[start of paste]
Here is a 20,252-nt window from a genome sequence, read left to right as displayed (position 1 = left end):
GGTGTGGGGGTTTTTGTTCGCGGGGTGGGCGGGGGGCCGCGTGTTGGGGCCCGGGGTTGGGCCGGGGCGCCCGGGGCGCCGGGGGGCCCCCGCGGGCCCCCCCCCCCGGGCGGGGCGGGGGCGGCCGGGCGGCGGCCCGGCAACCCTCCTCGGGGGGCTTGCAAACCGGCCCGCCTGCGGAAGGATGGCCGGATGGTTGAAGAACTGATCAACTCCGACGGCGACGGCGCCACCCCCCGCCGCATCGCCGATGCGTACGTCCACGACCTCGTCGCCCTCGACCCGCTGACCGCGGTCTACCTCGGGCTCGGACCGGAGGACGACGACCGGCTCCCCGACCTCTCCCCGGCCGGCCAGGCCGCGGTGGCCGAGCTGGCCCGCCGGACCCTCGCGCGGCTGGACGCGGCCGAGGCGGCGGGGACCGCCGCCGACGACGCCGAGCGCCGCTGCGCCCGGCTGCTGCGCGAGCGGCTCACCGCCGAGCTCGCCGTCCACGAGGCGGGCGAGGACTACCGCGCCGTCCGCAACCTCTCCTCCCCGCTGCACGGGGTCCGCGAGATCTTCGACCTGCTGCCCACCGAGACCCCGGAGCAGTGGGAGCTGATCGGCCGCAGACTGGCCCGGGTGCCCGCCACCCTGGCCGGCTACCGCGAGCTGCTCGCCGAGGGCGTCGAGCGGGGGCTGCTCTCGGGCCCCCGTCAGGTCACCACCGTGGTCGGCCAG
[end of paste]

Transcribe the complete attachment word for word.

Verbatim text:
Here is a 20,252-nt window from a genome sequence, read left to right as displayed (position 1 = left end):
GGTGTGGGGGTTTTTGTTCGCGGGGTGGGCGGGGGGCCGCGTGTTGGGGCCCGGGGTTGGGCCGGGGCGCCCGGGGCGCCGGGGGGCCCCCGCGGGCCCCCCCCCCCGGGCGGGGCGGGGGCGGCCGGGCGGCGGCCCGGCAACCCTCCTCGGGGGGCTTGCAAACCGGCCCGCCTGCGGAAGGATGGCCGGATGGTTGAAGAACTGATCAACTCCGACGGCGACGGCGCCACCCCCCGCCGCATCGCCGATGCGTACGTCCACGACCTCGTCGCCCTCGACCCGCTGACCGCGGTCTACCTCGGGCTCGGACCGGAGGACGACGACCGGCTCCCCGACCTCTCCCCGGCCGGCCAGGCCGCGGTGGCCGAGCTGGCCCGCCGGACCCTCGCGCGGCTGGACGCGGCCGAGGCGGCGGGGACCGCCGCCGACGACGCCGAGCGCCGCTGCGCCCGGCTGCTGCGCGAGCGGCTCACCGCCGAGCTCGCCGTCCACGAGGCGGGCGAGGACTACCGCGCCGTCCGCAACCTCTCCTCCCCGCTGCACGGGGTCCGCGAGATCTTCGACCTGCTGCCCACCGAGACCCCGGAGCAGTGGGAGCTGATCGGCCGCAGACTGGCCCGGGTGCCCGCCACCCTGGCCGGCTACCGCGAGCTGCTCGCCGAGGGCGTCGAGCGGGGGCTGCTCTCGGGCCCCCGTCAGGTCACCACCGTGGTCGGCCAG